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See 1 million flowers in bloom at Daylily Days

Amador Flower Farm celebrates peak of season with special event

Rows and rows of daylilies cover much of the 14-acre Amador Flower Farm in Plymouth, California. The farm hosts its annual Daylily Days this weekend.

Rows and rows of daylilies cover much of the 14-acre Amador Flower Farm in Plymouth, California. The farm hosts its annual Daylily Days this weekend. Courtesy of Amador Flower Farm   Amador Flower Farm

Where can you see more than a million flowers in one place? It’s Daylily Days at Amador Flower Farm.

This weekend, June 24 and 25, the 14-acre farm is at its peak of bloom with row after row of colorful daylilies covered with flowers – the best time to hold Daylily Days. Admission is free and the farm will be open from 9 a.m. to 4 p.m. each day. (No pets are allowed.)

Located in the heart of Amador wine country and surrounded by vineyards, the flower farm invites visitors to take a garden break from wine tasting and relax under 300-year-old heritage oaks. Besides the vast daylily fields, see four acres of landscaped demonstration gardens with examples of how to incorporate more water-wise daylilies and other perennials into drought-tolerant gardens.

During these annual Daylily Days, visitors enjoy free tram tours as well as a chance to walk and picnic among the many blooms. The farm’s nursery offers more than 1,000 varieties of daylilies for sale and many more varieties grow in the fields.

Daylily Days also includes a garden fair with several vendors, hourly demonstrations and a barbecue.

It’s a celebration of daylilies and garden fun, say the Deaver family, the farm’s owners. “Join the flower farm family for picnicking, demonstrations, shopping, garden-wandering, and free tram ride tours of the farm. There will be hourly gardening demonstrations, garden art artisans, and idea gardens full of unique perennials to delight visitors. Gardening demonstrations about daylilies, the art of bonsai, and unusual air plants will interest curious gardeners.

“Food will be available for sale from our local 4H kids,” they add. “They’re fundraising by cooking up hamburger and hotdog lunches that include chips and a bottle of water for $6, or folks are welcome to pack a picnic.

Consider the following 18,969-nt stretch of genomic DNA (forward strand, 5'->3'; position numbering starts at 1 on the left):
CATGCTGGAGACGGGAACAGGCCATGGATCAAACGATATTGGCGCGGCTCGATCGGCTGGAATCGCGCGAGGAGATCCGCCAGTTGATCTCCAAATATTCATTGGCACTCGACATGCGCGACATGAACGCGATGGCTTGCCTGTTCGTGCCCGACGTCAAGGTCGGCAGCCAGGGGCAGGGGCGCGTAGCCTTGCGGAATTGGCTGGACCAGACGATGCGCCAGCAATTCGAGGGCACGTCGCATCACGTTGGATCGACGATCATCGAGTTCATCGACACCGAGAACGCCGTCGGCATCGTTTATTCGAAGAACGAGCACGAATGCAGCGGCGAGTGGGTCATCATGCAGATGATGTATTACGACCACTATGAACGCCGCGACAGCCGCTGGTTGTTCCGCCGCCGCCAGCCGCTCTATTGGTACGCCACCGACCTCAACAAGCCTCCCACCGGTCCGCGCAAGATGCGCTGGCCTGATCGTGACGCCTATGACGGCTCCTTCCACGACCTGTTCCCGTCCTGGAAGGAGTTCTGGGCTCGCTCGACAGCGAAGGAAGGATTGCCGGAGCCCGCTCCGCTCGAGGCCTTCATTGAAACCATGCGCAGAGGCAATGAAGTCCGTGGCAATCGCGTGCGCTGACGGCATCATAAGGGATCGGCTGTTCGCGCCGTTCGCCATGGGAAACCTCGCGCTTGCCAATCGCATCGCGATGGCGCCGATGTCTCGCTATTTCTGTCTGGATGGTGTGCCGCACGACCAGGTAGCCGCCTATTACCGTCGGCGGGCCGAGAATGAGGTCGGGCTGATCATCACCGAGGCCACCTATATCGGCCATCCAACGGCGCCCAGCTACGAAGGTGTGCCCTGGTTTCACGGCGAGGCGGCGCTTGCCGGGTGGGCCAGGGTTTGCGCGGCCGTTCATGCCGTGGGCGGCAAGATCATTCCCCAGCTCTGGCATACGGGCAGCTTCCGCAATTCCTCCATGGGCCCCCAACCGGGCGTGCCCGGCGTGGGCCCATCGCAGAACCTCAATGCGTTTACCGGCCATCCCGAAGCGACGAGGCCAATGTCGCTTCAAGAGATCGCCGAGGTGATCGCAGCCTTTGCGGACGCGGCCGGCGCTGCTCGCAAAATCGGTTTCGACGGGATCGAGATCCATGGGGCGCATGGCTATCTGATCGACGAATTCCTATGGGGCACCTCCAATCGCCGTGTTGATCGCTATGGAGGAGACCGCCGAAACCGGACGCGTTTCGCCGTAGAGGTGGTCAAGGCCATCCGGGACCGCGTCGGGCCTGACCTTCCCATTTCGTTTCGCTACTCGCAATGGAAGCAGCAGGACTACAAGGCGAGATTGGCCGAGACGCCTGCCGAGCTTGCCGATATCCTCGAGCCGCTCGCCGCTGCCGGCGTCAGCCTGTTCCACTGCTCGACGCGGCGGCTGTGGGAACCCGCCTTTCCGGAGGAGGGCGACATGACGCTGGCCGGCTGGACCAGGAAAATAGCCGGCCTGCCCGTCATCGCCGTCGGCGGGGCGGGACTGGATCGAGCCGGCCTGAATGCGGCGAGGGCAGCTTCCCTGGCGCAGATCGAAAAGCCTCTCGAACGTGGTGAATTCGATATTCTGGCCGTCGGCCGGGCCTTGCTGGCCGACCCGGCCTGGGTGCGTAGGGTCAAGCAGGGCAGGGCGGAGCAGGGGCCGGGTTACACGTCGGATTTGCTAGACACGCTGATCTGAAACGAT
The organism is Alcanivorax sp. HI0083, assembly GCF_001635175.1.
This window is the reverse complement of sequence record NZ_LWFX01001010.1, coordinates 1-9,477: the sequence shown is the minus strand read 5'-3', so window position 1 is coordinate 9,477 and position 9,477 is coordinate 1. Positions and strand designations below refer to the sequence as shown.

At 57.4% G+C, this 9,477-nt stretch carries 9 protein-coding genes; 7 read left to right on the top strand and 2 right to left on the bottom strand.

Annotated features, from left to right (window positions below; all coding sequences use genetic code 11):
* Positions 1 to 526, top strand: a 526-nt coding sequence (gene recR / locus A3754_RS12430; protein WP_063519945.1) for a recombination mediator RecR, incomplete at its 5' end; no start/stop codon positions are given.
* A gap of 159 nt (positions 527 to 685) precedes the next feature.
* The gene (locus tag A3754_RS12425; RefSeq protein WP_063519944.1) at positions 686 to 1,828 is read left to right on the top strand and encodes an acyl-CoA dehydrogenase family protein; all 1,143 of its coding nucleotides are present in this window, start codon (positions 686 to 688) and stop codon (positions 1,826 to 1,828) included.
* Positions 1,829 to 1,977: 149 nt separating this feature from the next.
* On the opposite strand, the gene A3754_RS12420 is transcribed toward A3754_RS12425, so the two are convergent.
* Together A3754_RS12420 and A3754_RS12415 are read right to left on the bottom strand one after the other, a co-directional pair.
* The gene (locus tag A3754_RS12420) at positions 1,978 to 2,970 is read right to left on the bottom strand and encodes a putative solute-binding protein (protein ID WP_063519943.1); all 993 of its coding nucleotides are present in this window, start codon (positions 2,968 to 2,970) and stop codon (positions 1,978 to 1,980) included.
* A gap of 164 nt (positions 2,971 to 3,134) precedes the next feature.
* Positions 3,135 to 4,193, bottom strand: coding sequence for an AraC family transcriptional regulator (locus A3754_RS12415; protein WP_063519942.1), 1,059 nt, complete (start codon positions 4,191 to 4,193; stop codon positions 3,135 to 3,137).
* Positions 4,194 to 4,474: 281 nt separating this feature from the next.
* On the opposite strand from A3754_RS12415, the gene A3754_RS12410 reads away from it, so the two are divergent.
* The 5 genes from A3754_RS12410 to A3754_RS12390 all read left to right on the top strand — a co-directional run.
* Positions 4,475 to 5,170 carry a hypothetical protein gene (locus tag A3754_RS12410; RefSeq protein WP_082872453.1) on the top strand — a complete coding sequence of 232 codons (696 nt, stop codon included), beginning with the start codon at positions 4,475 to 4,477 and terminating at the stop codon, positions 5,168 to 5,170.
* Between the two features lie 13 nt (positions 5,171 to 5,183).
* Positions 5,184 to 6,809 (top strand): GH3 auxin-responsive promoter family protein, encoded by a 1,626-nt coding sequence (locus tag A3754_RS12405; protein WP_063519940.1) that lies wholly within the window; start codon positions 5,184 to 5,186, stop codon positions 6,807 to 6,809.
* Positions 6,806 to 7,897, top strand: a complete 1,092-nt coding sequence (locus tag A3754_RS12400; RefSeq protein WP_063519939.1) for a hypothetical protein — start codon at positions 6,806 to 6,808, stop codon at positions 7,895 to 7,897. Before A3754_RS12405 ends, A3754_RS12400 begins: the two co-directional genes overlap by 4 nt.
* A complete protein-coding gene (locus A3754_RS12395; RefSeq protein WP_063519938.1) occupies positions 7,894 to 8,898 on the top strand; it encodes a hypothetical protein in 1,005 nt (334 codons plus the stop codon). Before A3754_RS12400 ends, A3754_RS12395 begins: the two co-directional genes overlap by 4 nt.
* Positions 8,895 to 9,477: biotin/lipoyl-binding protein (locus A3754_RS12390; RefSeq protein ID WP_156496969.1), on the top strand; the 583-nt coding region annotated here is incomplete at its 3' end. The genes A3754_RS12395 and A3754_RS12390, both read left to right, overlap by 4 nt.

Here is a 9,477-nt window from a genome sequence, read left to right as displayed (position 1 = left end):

“The 14-acre farm is alive with color at this time of the year as the daylilies explode in shades of red, orange, yellow, pink, purple and more,” they note. “Stroll the garden paths, find inspiration for your own garden, relax under the oaks, and join in celebrating the Daylily!”

Amador Flower Farm is located at 22001 Shenandoah School Road, Plymouth, about an hour from downtown Sacramento.

From Sacramento, take Jackson Road (Highway 16) east towards Plymouth, merging onto Highway 49 for 2.4 miles. At the roundabout, take the first right onto E16/Shenandoah Road. Continue 4.2 miles and turn right on Shenandoah School Road.

Picnic tables may be reserved ($5) for parties of six or more. Call 209-245-6660.

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Garden Checklist for week of May 19

Temperatures will be a bit higher than normal in the afternoons this week. Take care of chores early in the day – then enjoy the afternoon. It’s time to smell the roses.

* Plant, plant, plant! It’s prime planting season in the Sacramento area. If you haven’t already, it’s time to set out those tomato transplants along with peppers and eggplants. Pinch off any flowers on new transplants to make them concentrate on establishing roots instead of setting premature fruit.

* Direct-seed melons, cucumbers, summer squash, corn, radishes, pumpkins and annual herbs such as basil.

* Harvest cabbage, lettuce, peas and green onions.

* In the flower garden, direct-seed sunflowers, cosmos, salvia, zinnias, marigolds, celosia and asters.

* Plant dahlia tubers. Other perennials to set out include verbena, coreopsis, coneflower and astilbe.

* Transplant petunias, marigolds and perennial flowers such as astilbe, columbine, coneflowers, coreopsis, dahlias, rudbeckia and verbena.

* Keep an eye out for slugs, snails, earwigs and aphids that want to dine on tender new growth.

* Feed summer bloomers with a balanced fertilizer.

* For continued bloom, cut off spent flowers on roses as well as other flowering plants.

* Don’t forget to water. Seedlings need moisture. Deep watering will help build strong roots and healthy plants.

* Add mulch to the garden to help keep that precious water from evaporating. Mulch also cuts down on weeds. But don’t let it mound around the stems or trunks of trees or shrubs. Leave about a 6-inch to 1-foot circle to avoid crown rot or other problems.

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